Tuesday, July 5, 2011

Anytime, Anywhere Learning Does Not Mean Being Plugged In 24-7!

There Are Many Things Technology Can't Replicate
One of my biggest frustrations is with people who equate embracing technology with a move towards being connected to a device 24-7.  They interpret the push towards access to more tools in schools to mean that we are advocating for students to have a internet-connected device turned on during every minute of every class.  This could not be further from the truth.

Schools need to teach our students to use new tools responsibly. Part of this responsibility comes in the ability to know when to connect and when to disconnect.  We need to advocate a balanced approach to technology integration so that our students understand not just the idea of how? But also the idea of when?

There was a great post on this topic a few days back on CNN.  In the post Craig Groeschel describes the concern he had for his own family when he found they were spending an inordinate amount of time plugged in.
 "I realized we were gradually allowing the flicker of little screens to draw us away, running the risk of ultimately becoming isolated from one another."
Schools that are able to infuse technological tools within their walls and offer a 1:1 environment need to have clear conversations about the expectations. Engaging lessons are about bringing students together in a collaborative learning environment not about isolating them from others.  The goal in education is to show how these tools allow us to connect with others and not to be isolated from those who are sitting right next to us.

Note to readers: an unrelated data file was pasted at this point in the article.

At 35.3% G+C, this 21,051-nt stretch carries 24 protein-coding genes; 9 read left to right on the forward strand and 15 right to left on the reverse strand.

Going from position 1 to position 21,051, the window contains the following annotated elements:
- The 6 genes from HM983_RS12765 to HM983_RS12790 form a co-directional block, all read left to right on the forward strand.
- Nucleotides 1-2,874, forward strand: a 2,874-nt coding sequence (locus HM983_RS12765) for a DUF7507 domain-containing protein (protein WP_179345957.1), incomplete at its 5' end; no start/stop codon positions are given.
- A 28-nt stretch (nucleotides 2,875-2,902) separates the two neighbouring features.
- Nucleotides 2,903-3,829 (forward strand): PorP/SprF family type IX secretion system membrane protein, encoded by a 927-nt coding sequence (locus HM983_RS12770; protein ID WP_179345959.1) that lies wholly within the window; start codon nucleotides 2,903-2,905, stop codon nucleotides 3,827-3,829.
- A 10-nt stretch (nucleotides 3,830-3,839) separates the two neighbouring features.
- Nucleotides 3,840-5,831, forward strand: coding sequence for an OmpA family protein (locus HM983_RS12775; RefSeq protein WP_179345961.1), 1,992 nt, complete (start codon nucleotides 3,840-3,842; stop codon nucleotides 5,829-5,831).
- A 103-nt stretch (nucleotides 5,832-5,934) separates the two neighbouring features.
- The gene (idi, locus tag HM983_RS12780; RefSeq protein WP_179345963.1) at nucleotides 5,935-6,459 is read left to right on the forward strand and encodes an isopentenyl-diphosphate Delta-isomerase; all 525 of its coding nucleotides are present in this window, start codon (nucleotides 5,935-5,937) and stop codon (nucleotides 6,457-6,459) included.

We want our students to live lives that follow the words of Walter Hagen who reminded others "to stop and smell the flowers."  Sure you could Google a picture of some flowers and I am sure at some point there will actually be a device that can create the aroma of a field of daisies. But if that field of daisies is right outside the door and we are sitting inside getting a second-hand experience then we have missed the mark.


  1. As an educator I feel it is important to help the students learn about how to access and connect safely with content on the internet as well as using tools collaboratively. Technology is here to stay and educating our students with the many tools available does not mean we want them to be connected 24/7.

    I am so glad you wrote this post, as it is important to let the public know that it is our goal to use the technology as 'tools' to help our students learn and not use it as just a way of being 'plugged in'.

    Thanks for sharing!

  2. Thanks Nancy...I know from personal experience that it is easy to get lost in the amazing amount of resources available to us. But we need to make sure we are creating balance in our lives and taking advantage of opportunities right in front of us.

  3. Patrick, Great point. I find that my greatest periods of growth (or at least reflection) come when I am least connected. Going for a run, a hike, or a kayak trip away from the connectivity of the web allows my mind to wander, reflect, and breathe in a way that I can't find in front of a computer. Thanks for reminding us all how important this is.

  4. It's like saying that teaching a kid to drive means we want them in the car 24/7 or get in accidents frequently.

  5. "Engaging lessons are about bringing students together in a collaborative learning environment not about isolating them from others." This is totally the point. As educators, we also need to be sure we model this in our own behaviour. Great post, Patrick.